John Wayne’s son has blasted a new move by California Democrats demanding that Orange County’s John Wayne Airport be renamed because they feel the famed western actor uttered “racist and bigoted statements” nearly 50 years ago.
“Let me make one thing clear — John Wayne was not a racist. I know that term is casually tossed around these days, but I take it very seriously. I also understand how we got to this point,” Ethan Wayne said in a statement to Fox News on Monday.
“There is no question that the words spoken by John Wayne in an interview 50 years ago have caused pain and anger,” Ethan said, referring to the late actor’s 1971 interview with Playboy. “They pained him as well, as he realized his true feelings were wrongly conveyed. The truth is, as we have seen in papers from his archives, he did not support ‘white supremacy’ in any way and believed that responsible people should gain power without the use of violence,” Wayne said.
“Those who knew him, knew he judged everyone as an individual and believed everyone deserved an equal opportunity,” Ethan added. “He called out bigotry when he saw it. He hired and worked with people of all races, creeds, and sexual orientations. John Wayne stood for the very best for all of us — a society that doesn’t discriminate against anyone seeking the American dream.”
Wayne said it “would be an injustice to judge him based on a single interview, as opposed to the full picture of who he was.”
County Democrats on Friday passed a resolution demanding that the county’s airport be renamed, adding that all likenesses of Wayne — photos, statues, everything — be removed from the airport, which was named in John Wayne’s honor in 1979, shortly after the western actor died.
“The Democratic Party of Orange County condemns John Wayne’s racist and bigoted statements, and calls for John Waynes’ [sic] name and likeness to be removed from the Orange County airport, and calls on the OC Board of Supervisors to restore its original name: Orange County Airport,” says the resolution, passed Friday.
The board cited remarks Wayne made in a 1971 interview with Playboy.
“I believe in white supremacy until the blacks are educated to a point of responsibility. I don’t believe in giving authority and positions of leadership and judgment to irresponsible people,” he said in the interview 49 years ago. “I don’t feel guilty about the fact that five or 10 generations ago these people were slaves,” he said at another point.
The demand comes as liberals across the country are pushing to tear down monuments and rename buildings and institutions that they deem to be racist.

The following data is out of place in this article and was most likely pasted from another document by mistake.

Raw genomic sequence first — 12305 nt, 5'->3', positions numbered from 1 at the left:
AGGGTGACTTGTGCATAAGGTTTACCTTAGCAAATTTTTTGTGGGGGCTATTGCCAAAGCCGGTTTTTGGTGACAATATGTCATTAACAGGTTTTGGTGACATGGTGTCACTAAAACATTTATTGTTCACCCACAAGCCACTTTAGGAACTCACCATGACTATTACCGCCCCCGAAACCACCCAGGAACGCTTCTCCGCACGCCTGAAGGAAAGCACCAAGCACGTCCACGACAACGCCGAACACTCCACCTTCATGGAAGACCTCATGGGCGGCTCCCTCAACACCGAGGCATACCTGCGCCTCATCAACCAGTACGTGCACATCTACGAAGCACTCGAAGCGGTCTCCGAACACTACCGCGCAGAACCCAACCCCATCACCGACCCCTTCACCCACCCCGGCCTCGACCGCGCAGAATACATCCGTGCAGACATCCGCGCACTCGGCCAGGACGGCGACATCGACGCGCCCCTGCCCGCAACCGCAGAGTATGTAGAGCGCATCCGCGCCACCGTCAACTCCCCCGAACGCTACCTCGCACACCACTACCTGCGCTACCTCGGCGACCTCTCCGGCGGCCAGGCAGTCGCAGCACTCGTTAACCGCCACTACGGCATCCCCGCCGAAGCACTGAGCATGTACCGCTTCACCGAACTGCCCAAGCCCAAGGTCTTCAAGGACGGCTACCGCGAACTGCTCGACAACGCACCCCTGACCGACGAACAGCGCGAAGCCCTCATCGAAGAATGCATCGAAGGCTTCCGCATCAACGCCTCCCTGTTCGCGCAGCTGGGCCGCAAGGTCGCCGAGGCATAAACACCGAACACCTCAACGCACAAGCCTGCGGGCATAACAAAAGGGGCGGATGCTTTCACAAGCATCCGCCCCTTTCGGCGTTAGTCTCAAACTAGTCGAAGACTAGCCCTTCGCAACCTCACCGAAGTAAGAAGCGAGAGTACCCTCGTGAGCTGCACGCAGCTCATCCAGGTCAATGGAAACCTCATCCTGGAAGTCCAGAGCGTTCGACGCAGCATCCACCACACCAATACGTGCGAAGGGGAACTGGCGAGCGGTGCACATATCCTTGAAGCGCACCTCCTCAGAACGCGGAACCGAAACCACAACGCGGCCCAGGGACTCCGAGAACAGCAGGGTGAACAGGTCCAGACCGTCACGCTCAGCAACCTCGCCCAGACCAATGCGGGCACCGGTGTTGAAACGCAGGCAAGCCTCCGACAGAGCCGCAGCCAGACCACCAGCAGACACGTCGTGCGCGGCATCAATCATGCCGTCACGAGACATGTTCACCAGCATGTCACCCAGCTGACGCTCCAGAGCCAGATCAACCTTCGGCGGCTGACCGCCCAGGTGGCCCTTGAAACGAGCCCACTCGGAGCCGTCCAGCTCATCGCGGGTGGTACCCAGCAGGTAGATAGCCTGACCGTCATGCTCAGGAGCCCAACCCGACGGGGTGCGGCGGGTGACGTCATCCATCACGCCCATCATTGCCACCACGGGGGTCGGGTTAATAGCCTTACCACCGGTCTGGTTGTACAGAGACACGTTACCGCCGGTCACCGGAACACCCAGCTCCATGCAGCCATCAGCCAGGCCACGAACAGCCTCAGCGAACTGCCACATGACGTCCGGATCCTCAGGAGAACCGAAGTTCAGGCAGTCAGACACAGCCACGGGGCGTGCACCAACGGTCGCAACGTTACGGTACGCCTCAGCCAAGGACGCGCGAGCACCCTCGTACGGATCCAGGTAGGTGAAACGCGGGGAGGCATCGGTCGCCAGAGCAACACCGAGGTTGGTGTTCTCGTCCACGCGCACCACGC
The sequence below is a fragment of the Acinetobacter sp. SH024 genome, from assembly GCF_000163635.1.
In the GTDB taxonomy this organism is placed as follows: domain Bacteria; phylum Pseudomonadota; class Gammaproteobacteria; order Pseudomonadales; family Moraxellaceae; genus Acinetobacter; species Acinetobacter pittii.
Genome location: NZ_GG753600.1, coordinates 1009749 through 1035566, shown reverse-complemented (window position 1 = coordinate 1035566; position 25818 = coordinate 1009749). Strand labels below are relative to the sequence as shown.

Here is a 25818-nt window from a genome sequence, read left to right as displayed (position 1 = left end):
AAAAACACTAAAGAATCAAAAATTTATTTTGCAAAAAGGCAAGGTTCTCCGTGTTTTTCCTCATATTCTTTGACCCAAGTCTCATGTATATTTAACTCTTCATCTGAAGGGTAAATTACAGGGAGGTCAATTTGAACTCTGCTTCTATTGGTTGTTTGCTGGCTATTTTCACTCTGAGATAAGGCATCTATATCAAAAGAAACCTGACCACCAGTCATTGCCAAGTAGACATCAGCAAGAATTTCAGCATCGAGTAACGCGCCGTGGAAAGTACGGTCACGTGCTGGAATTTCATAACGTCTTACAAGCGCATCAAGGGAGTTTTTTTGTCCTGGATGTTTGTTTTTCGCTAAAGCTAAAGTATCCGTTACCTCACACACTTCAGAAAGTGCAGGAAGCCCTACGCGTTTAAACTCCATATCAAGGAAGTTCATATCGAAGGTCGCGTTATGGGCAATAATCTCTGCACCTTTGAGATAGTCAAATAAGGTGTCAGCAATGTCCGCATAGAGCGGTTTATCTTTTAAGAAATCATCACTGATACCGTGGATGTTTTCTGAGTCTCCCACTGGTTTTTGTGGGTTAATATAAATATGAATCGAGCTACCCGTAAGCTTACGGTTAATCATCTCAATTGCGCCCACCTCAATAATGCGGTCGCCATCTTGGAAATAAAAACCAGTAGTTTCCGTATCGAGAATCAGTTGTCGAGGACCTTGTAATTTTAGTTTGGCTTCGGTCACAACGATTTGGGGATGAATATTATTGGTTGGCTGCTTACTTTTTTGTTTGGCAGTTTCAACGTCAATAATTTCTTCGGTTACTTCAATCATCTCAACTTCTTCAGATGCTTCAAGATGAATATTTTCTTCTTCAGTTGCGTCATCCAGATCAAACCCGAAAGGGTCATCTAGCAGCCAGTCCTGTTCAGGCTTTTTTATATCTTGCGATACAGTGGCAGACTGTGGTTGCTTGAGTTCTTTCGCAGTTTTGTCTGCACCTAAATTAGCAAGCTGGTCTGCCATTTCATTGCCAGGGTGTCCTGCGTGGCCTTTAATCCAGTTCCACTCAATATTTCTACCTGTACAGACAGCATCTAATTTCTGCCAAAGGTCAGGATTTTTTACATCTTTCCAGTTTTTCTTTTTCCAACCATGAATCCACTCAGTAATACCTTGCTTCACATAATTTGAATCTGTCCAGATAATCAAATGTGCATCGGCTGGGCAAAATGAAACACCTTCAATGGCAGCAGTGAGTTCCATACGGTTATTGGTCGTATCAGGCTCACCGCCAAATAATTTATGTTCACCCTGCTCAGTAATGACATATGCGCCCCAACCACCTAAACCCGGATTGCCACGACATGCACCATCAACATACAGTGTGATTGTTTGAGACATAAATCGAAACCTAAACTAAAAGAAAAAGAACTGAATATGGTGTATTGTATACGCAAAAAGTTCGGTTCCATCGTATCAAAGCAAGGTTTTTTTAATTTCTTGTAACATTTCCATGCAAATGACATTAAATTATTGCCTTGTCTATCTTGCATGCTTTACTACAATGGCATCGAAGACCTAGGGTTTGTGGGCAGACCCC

The Democrats’ resolution applauds a “national movement to remove white supremacist symbols and names [that is] reshaping American institutions, monuments, businesses, nonprofits, sports leagues, and teams, as it is widely recognized that racist symbols produce lasting physical and psychological stress and trauma particularly to Black communities, people of color and other oppressed groups, and the removal of racist symbols provides a necessary process for communities to remember historic acts of violence and recognize victims of oppression.”
Wayne, who starred in dozens of movies, including “Stagecoach” in 1939 and “The Man Who Shot Liberty Valance” in 1962, also addressed Native Americans in his Playboy interview.
“I don’t feel we did wrong in taking this great country away from them. … [O]ur so-called stealing of this country from them was just a matter of survival,” he said. “There were great numbers of people who needed new land, and the Indians were selfishly trying to keep it for themselves.”
But Ethan Wayne said that portrayal is wrong.
“The current focus on social justice is absolutely valid and necessary. But attempts by some to use it for political advantage distract from real opportunities for reform,” he said.
“One thing we know – if John Wayne were here today, he would be in the forefront demanding fairness and justice for all people,” said Wayne’s son. “He would have pulled those officers off of George Floyd because that was the right thing to do. He would stand for everyone’s right to protest and work toward change.”
Floyd died on Memorial Day while in the custody of Minneapolis police.
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